My usual situation is different than what we are facing now. I can usually prioritize certain tasks on my days in the office and leave easier and more day to day things to do on the one day that I worked from home. So this will probably not solve all your problems, but hopefully it will give you some ideas!
Make a To-Do List and Prioritize
At the beginning of each week, write down some of the tasks you know you will need to do. Then decide which ones can be done when your toddler is around, which ones need your full focus, and which ones require complete silence. This can help you decide when to do what. Most likely other things will come up throughout the week so you will either need to address them as they come up or add them to your list.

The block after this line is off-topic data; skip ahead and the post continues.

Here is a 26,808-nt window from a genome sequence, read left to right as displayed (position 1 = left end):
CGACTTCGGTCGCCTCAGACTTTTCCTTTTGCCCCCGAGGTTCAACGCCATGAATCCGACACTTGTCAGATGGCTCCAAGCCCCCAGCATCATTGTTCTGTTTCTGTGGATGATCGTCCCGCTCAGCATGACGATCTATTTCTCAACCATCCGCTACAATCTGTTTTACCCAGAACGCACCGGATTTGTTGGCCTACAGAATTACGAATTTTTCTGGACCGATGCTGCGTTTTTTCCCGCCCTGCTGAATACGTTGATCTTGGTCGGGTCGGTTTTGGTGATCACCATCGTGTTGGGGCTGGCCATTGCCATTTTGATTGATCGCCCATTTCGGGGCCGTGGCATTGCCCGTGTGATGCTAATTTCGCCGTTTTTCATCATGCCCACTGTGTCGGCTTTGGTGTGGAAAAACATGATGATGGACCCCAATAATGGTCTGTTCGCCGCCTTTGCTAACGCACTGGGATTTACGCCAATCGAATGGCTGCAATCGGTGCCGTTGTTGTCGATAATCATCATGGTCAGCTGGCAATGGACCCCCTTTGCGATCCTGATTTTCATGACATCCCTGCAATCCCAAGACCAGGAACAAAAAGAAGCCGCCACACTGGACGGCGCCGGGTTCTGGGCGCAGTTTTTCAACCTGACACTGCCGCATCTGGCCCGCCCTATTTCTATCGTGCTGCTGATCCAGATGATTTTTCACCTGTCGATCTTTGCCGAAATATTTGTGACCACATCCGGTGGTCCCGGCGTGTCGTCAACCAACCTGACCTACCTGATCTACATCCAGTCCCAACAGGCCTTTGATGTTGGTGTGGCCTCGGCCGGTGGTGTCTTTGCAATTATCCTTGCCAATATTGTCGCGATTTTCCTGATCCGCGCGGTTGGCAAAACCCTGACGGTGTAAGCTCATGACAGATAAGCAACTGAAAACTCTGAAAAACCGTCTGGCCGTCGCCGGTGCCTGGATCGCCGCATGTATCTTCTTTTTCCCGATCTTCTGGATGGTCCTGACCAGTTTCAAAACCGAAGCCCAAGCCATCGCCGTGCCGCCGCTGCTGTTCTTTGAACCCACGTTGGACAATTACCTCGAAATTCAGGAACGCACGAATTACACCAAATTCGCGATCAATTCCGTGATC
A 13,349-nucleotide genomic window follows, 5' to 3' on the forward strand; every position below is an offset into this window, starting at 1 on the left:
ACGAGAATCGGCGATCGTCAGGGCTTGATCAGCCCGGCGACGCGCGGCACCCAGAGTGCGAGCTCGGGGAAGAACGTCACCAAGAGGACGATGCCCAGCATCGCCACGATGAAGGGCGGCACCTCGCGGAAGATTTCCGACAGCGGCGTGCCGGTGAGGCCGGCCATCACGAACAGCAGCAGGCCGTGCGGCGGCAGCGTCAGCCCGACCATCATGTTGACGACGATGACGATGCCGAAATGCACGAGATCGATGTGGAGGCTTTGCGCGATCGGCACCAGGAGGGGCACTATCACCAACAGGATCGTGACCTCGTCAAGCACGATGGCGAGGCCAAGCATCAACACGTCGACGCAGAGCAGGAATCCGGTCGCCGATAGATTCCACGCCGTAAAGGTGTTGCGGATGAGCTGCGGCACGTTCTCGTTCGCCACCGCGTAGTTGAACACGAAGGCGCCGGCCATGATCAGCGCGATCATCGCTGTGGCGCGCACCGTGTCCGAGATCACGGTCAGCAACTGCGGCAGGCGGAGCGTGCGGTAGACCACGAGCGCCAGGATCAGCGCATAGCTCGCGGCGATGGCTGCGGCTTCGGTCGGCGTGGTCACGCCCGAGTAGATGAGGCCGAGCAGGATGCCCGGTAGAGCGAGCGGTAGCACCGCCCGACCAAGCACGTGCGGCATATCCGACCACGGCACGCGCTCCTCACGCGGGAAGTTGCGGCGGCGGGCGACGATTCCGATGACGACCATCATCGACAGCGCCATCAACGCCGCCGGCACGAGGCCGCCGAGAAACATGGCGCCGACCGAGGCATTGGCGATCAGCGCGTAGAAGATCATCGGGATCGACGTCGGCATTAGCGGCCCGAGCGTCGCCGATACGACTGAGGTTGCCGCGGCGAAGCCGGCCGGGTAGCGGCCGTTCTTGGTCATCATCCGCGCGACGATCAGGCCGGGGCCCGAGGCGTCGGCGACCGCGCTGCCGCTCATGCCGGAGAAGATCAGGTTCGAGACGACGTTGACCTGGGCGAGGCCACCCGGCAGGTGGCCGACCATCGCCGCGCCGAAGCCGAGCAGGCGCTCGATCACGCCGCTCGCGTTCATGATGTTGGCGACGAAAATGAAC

When Grayson is awake I tend to work on things that require less focus, like responding to E-mails. As E-mails come through I can reply to many of them on my phone so I don’t need to be sitting in front of my laptop constantly. I stay logged in so I can jump on at any moment if something urgent comes up.
Getting things done during nap time is huge! I find that I can actually get a lot done during those times if I really focus. I try to have everything ready to go before he goes down for his nap so I soon as I walk out of his room I can jump into work. Like if I know I will want a cup of coffee while I work I make it before I put him down so it’s ready to go. Sometimes I even open some of my files to they are ready to go. I work on things that require lots of concentration like budgets or reports. I also try to schedule any calls I have during nap times when possible.